It occurred to me that he may have emergency contacts in his wallet or in his phone, if he had one – it was the early 2000s and phones were common but not everywhere. I quickly rifled through his pants pockets. No phone. Damn. His wallet then.

Small mercies! In one of the few card pouches, hidden behind some old photos, was a scrap of paper with a scrawled note, “In case of emergency, call MacGregor” and a phone number. I sighed and ran towards the phone. In my haste, my shin bashed into the corner of the coffee table. I swore and dialled the number. The phone rang. I counted. Once, twice, three times.

“C’mon, answer the fucking phone already.” Four. Five. “Fuck, fuck, fuck”. It stopped midway through the sixth ring. A gruff Scottish voice answered

“MacGregor’s, what do you want?”

“Umm, hello, hi. I got your number from Derek. He had a card with it on. He’s in trouble and needs your help.”
“Hmph. What sort of trouble? I don’t need his sort of problems near me.”
“Please, he’s unconscious. We were attacked last night. He got rid of them and we’re hiding at my place, but I don’t know how to help him. He got shot, but there are no wounds and I can’t wake him up. Please help him.”
“Hmph. Maybe. What’s your address?” I told him. He harrumphed a few more times and said help would come within the hour or not at all and then hung up.
I sat down on the couch to wait. My shin started throbbing. I looked down on it and saw blood and torn stockings. I watched the bruise start to form. My head was pounding now too, it felt like a terrible hangover. The type you get when the night before involved many shots of tequila. The pain felt good. It was understandable. Normal. Predictable. I focussed on it and the world went fuzzy and then dark.


A pounding on the door woke me. I was still sitting on my couch. I took a few moments. Looked around through bleary eyes and gently shook my head.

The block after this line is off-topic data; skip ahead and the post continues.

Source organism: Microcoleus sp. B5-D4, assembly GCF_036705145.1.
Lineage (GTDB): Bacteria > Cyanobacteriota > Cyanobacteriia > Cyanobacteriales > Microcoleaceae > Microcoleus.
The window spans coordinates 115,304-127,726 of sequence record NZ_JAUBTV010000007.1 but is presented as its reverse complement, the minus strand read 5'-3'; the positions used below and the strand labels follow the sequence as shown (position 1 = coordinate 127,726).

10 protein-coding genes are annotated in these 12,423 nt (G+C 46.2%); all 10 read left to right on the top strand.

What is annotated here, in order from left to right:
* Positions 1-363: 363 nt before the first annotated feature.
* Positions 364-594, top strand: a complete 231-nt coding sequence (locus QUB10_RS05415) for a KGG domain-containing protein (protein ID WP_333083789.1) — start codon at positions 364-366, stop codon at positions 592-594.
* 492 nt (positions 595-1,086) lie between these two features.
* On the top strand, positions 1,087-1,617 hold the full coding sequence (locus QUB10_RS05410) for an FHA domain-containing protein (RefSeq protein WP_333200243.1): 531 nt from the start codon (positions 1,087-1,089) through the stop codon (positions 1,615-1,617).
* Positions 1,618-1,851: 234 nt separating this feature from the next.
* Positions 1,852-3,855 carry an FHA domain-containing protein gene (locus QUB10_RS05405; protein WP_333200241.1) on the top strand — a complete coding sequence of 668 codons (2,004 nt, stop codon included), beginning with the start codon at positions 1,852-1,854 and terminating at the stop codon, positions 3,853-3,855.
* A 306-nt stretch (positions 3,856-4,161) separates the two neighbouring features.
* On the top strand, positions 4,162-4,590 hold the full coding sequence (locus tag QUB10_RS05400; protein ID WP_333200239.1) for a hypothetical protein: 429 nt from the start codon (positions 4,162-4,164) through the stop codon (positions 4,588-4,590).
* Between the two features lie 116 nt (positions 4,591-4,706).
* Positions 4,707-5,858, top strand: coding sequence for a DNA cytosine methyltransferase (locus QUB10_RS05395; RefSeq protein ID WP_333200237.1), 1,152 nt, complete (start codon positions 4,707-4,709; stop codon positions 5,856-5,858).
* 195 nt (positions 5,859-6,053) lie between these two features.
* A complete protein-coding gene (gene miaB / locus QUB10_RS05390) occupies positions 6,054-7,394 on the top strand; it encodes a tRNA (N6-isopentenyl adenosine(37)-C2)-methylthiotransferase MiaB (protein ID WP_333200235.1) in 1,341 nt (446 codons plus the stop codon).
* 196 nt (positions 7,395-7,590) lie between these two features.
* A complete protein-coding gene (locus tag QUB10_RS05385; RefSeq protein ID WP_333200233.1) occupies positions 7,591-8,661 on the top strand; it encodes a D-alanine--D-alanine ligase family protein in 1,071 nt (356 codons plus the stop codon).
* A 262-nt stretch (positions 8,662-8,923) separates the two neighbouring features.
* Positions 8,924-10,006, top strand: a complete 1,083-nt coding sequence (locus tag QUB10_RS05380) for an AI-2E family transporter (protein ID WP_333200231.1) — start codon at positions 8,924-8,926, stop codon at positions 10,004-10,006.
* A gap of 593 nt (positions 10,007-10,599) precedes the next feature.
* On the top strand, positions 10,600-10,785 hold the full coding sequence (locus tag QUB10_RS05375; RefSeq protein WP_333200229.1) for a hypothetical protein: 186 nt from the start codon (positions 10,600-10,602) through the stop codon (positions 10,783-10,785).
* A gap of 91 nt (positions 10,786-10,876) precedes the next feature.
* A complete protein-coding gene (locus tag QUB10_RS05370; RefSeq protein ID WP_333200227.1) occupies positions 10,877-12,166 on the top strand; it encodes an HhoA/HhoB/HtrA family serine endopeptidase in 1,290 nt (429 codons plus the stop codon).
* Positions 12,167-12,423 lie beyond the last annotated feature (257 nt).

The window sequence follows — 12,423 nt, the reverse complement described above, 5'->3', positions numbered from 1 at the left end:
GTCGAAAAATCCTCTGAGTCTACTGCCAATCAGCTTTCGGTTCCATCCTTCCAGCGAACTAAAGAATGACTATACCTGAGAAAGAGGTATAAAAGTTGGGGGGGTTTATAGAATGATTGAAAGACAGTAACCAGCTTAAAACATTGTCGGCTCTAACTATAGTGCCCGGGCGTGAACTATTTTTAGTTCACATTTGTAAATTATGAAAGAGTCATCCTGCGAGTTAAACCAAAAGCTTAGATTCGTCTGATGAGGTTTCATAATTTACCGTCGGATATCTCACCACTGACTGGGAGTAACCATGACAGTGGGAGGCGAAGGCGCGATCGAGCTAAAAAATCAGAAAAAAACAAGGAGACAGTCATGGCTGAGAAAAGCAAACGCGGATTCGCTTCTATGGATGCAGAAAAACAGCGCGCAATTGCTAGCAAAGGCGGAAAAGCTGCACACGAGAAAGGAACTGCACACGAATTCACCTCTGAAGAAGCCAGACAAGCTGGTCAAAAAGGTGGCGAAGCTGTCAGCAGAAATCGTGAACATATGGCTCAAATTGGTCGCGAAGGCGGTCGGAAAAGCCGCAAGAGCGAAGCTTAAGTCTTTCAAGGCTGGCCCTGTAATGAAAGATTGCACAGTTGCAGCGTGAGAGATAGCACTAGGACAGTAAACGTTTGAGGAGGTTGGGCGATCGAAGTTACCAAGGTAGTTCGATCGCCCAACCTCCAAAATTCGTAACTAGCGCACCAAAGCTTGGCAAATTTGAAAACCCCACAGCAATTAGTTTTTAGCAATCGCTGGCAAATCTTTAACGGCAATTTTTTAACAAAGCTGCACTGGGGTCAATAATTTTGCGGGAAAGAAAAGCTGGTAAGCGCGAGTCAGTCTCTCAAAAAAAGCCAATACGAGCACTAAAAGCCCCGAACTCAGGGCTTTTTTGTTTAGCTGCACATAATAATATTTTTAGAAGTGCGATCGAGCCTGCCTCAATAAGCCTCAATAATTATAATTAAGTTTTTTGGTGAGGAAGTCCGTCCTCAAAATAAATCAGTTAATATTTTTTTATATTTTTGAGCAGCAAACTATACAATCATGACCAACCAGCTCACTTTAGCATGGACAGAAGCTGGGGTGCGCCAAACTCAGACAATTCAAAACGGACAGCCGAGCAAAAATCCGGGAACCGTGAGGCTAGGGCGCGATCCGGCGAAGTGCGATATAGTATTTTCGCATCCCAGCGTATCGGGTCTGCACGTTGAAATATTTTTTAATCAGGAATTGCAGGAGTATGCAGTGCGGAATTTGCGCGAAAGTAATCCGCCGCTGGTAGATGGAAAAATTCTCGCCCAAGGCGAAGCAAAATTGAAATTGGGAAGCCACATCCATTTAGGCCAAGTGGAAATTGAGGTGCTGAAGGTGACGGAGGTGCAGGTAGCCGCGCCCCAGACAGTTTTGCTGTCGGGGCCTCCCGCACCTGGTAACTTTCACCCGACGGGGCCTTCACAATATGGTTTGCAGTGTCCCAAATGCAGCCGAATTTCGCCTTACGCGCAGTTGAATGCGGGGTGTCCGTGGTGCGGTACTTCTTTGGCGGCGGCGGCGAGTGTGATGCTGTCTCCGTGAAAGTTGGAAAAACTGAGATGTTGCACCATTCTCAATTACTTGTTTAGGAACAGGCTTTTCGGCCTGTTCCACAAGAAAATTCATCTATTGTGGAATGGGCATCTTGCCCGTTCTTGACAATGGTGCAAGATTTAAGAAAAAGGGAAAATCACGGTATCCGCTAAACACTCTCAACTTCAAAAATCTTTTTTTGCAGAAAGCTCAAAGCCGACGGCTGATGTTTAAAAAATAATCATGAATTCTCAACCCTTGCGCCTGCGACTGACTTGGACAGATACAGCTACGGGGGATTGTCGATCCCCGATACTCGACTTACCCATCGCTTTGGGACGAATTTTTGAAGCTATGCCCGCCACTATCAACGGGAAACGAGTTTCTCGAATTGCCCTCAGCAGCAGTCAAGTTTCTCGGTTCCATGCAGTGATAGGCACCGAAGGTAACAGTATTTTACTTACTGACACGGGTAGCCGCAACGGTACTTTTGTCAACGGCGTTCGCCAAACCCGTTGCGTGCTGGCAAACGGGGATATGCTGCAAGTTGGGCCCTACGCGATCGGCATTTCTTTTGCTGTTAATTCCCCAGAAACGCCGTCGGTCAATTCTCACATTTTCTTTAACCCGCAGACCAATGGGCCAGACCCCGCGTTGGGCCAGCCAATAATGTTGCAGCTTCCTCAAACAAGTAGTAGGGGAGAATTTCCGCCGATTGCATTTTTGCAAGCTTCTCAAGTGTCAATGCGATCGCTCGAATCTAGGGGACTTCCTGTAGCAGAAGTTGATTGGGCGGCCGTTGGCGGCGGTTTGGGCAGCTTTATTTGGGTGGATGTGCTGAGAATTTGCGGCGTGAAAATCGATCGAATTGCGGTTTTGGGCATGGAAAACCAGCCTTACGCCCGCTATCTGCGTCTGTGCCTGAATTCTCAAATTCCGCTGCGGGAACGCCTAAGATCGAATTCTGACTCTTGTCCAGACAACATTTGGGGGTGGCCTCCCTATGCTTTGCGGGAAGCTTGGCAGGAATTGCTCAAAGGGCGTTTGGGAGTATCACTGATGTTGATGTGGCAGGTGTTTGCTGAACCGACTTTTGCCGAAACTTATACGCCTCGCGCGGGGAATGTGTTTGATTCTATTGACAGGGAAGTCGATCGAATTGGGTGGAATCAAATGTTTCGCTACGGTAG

“Alright, alright, I’m coming,” I shouted to whoever was knocking. My head was pounding, my eyes heavy. I tried to work out why someone would be pounding at my door and why I was asleep on the couch. There was no reason and then it came back quickly and all-at-once. Derek! I jumped the last few steps to the door and yanked it open.
The first thing I noticed about MacGregor the Scotsman was that he was, in fact, a she. The second thing I noticed was her long red hair. The third thing was her eyes. I didn’t intend to notice them or to look carefully in to them. It just happened. And then I Saw. I saw her running over fields as a young girl. And then my mind sprinted into a brick wall. My knees buckled and I grabbed at the door handle to stop from falling.
“It’s rude to look into someone’s mind, you know?”, she said.

It took me a moment to realise that she was saying it inside my head. Her voice echoed through my headache. She stared through me. Her hard, grey eyes unblinking. I stammered an apology, still reeling from the abrupt closure of my sight.
“Where’s Derek? Who are you? Why’d you call my brother? And just how likely am I to get shot at today?” Between each question she poked me in the chest. Stomping into the room as I stumbled backwards. Each time one of her boots hit the floor, I winced. After the third, I clutched at my head with my hand. Forgetting that I was using it to keep myself upright.